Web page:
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WBA Column


Hi everyone! As a new Washington State resident, I’d like to introduce myself to the WBA crowd. I’ve been playing music since 1998 and teaching since about then as well. The focus of this column will be on music eduction and promotion of PNW bluegrass music. If you have any suggestions for topics or questions, please contact me at

Today, let’s talk about the circle of 5ths.

Circle of 5ths / Cycle of 4ths

Circle of 5ths / Cycle of 4ths – Generally this is called the Circle of 5ths, it’s also called the Cycle of 4ths. Don’t panic – they are the same thing. The only real difference is the direction you move. Going clockwise is the Circle of 5ths, counter-clockwise is the Cycle of 4ths.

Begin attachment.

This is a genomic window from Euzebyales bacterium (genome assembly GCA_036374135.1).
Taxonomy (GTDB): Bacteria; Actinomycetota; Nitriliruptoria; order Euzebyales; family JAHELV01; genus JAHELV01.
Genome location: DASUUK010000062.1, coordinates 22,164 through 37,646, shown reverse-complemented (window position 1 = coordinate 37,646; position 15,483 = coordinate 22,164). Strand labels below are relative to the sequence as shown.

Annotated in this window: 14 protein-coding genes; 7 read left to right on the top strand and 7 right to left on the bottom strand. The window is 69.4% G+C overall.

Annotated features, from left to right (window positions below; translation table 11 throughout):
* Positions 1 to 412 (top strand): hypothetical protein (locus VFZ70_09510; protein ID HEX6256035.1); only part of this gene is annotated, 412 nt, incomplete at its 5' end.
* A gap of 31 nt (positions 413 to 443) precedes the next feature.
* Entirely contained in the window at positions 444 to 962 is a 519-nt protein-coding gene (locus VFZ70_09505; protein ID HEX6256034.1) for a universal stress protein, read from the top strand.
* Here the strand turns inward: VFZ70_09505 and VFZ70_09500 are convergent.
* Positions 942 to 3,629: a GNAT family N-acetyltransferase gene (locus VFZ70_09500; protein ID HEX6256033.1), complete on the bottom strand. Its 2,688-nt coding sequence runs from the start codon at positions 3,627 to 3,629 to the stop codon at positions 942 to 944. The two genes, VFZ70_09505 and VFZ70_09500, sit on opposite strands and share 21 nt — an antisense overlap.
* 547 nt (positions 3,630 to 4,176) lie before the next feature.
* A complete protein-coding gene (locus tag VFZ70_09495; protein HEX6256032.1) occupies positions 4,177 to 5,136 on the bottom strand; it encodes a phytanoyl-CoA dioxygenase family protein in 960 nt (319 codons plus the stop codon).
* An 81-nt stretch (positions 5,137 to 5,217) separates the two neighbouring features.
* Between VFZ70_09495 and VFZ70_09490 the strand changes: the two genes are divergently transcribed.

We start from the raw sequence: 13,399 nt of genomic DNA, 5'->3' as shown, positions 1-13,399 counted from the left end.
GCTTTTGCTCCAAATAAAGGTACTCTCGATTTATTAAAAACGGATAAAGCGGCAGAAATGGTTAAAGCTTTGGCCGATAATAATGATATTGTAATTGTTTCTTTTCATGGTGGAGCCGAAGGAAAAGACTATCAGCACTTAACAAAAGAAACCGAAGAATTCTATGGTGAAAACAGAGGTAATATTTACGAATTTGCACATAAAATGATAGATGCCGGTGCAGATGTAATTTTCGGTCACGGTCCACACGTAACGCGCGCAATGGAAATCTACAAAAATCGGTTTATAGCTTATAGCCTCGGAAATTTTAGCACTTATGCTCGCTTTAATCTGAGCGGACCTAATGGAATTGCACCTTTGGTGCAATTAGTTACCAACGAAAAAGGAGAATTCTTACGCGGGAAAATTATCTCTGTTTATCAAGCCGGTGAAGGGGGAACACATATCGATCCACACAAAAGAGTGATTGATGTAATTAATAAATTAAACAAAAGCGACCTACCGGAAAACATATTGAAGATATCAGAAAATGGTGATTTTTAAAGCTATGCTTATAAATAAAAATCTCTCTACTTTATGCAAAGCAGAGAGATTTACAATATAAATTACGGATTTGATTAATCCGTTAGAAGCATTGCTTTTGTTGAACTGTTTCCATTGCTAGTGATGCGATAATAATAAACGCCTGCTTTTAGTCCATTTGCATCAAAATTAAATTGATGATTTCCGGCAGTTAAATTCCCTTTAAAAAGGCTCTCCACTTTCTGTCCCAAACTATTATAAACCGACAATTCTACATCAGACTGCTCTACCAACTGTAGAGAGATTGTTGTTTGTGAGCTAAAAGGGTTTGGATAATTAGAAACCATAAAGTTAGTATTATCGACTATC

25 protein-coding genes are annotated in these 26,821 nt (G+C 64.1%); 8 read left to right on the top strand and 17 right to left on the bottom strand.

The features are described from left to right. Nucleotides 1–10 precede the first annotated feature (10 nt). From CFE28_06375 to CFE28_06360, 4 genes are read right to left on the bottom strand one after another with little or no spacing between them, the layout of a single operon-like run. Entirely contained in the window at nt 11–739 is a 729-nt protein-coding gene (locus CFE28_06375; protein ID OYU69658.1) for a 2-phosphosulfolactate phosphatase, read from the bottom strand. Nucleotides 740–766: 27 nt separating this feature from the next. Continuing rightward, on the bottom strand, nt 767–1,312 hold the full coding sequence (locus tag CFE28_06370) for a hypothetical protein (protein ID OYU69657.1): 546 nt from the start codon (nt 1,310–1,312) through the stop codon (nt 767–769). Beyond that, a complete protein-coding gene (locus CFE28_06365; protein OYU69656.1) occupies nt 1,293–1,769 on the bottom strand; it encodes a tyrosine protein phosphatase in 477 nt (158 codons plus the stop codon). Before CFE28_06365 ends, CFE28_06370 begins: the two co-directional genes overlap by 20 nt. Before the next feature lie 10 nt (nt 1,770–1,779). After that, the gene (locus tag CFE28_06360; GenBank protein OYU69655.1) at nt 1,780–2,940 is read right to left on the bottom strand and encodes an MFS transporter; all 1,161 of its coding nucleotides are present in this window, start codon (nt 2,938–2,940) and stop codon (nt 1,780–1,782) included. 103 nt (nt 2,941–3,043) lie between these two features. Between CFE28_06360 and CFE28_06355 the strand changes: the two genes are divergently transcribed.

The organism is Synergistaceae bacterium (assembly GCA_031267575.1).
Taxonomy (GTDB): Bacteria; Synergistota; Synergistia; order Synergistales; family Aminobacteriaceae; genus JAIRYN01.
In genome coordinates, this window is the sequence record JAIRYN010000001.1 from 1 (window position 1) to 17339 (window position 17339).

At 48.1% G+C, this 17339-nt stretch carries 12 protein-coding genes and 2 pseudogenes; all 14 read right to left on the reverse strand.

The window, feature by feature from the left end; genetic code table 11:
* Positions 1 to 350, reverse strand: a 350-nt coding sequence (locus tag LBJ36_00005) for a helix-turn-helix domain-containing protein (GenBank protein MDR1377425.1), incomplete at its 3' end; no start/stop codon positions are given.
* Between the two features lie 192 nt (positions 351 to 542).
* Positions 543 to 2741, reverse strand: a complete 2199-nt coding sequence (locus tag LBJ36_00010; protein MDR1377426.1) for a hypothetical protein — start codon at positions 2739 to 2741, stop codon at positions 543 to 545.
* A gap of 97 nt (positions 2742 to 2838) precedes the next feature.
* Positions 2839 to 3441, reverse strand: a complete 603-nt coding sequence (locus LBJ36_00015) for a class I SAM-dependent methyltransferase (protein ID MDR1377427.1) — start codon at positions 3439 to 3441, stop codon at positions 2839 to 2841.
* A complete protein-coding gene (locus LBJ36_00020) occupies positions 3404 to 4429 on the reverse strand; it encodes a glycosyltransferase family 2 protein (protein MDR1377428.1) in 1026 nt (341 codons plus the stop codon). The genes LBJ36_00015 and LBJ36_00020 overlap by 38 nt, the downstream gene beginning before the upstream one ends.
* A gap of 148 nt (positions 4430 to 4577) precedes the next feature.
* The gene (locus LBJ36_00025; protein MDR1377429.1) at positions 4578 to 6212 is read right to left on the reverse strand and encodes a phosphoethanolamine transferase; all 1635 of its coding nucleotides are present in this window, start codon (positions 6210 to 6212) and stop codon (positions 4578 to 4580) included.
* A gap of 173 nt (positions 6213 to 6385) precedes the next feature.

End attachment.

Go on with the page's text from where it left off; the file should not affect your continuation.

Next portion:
Relative Major and Minor
Most circles will show the Major key on the outside with its relative Minor key on the inside.  Remember:


Sharps / Flats
Knowing what notes are sharp and flat in a given key is really helpful – especially if you have to transpose a song to a new key. The circle of fifths makes learning this really easy.

Spelling Chords
Using the circle as a visual reference can be helpful when trying to remember how to spell chords.

I hope this helps.  Next quarter we’ll dive a bit further into the Circle to help spell common (and not so common) chords. 

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